α-D-Galactosylceramides, i.e. cerebrosides with an α-D- rather than the usual β-D-linkage between galactose and ceramide, are present in trace amounts only in human tissues but they have profound biological effects. For example, studies with animal models have suggested that treatment with α-D-galactosylceramides may be effective against lung and colorectal cancers, melanomas and leukemia. Now, a phase I trial with high-risk melanoma patients has given promising preliminary results (Gasser, O. and 19 others. A phase I vaccination study with dendritic cells loaded with NY-ESO-1 and α-galactosylceramide: induction of polyfunctional T cells in high-risk melanoma patients. Cancer Immunology, Immunotherapy, 67, 285-298 (2018);  DOI). It is always pleasing to see that the potential of lipids in therapy is being realized. Unfortunately, not all glycosphingolipids are beneficial and a new short review of the influence of glycosphingolipids on cancer has been published (Zhuo, D.H. et al. Biological roles of aberrantly expressed glycosphingolipids and related enzymes in human cancer development and progression. Front. Physiol., 9, 466 (2018);  DOI - open access).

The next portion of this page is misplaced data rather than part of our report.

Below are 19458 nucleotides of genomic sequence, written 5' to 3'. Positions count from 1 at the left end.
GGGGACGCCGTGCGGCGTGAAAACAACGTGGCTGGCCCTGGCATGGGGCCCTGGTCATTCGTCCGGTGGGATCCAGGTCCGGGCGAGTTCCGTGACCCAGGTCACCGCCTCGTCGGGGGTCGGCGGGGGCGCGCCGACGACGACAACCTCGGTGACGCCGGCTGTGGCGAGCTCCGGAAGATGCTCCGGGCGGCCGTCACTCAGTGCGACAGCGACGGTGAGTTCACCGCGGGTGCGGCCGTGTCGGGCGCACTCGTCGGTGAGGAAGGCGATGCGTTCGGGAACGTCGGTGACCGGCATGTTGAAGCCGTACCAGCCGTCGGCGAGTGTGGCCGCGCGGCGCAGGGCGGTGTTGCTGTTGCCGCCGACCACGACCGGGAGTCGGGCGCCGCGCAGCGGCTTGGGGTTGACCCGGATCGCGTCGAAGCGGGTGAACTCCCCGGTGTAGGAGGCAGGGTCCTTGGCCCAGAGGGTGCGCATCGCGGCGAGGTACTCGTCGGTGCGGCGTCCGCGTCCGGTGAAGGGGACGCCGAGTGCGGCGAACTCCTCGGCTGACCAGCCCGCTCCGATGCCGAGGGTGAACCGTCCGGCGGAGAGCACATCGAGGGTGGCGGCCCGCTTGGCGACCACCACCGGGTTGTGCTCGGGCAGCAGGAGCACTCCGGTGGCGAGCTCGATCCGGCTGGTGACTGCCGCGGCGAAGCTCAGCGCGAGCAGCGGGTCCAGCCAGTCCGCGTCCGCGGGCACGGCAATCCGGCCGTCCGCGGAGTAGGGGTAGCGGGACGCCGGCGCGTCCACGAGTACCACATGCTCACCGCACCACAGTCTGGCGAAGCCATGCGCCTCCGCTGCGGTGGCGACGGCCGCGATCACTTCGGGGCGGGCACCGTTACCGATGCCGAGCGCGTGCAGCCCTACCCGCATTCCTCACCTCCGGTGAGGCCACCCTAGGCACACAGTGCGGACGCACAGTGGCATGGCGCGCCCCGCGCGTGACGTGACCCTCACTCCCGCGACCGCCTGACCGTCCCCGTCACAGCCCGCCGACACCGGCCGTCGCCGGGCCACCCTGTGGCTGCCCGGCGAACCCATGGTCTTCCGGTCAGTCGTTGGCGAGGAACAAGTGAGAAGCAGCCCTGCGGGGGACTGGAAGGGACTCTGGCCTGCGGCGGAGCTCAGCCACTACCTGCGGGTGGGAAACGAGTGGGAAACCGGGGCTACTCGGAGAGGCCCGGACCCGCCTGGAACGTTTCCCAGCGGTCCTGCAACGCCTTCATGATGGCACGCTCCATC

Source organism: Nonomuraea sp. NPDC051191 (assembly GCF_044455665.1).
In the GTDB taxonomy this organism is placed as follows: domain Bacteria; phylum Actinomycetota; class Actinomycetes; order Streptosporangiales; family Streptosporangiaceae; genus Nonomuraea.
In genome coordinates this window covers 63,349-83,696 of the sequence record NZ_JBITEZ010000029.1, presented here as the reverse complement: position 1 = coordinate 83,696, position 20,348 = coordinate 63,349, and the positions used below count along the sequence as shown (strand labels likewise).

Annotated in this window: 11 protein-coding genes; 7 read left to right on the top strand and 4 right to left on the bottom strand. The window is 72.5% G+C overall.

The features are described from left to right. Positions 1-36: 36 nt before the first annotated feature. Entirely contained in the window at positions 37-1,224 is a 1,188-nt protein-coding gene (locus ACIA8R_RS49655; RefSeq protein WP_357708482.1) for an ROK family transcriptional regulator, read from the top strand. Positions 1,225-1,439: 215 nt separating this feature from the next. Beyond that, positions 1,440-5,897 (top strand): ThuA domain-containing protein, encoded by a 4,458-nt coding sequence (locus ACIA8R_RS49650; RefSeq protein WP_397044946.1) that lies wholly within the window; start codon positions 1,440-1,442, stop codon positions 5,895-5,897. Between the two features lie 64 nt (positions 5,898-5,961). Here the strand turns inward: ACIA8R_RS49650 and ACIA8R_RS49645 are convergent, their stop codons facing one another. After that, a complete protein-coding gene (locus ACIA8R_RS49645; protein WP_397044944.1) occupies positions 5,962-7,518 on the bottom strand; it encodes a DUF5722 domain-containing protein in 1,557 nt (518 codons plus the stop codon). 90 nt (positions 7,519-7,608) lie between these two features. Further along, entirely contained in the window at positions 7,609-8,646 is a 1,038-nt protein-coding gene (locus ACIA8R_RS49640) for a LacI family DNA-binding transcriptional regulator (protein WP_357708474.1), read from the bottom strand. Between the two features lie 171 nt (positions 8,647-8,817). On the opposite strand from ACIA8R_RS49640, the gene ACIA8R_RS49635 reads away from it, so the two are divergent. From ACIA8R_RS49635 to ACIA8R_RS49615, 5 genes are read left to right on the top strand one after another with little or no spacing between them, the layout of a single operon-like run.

The bargain of the week is an open access review of triacylglycerol metabolism (Alves-Bezerra, M. and Cohen, D.E. Triglyceride metabolism in the liver. Comprehensive Physiology, 8, 1-22 (2018);  DOI). There are nearly 300 references, it is very well illustrated and it should be especially useful for teaching purposes. My only caveat is the use of the term 'triglyceride' instead of 'triacylglycerol', which has been recommended by IUPAC-IUB for more than 50 years. Two generations of biochemists have been taught the recommended nomenclature, so I am surprised to find the old used here. At least the authors did not use the hybrid term 'triacylglycerides', which I find much too often in the lipid literature. Am I being pedantic?

May 9th, 2018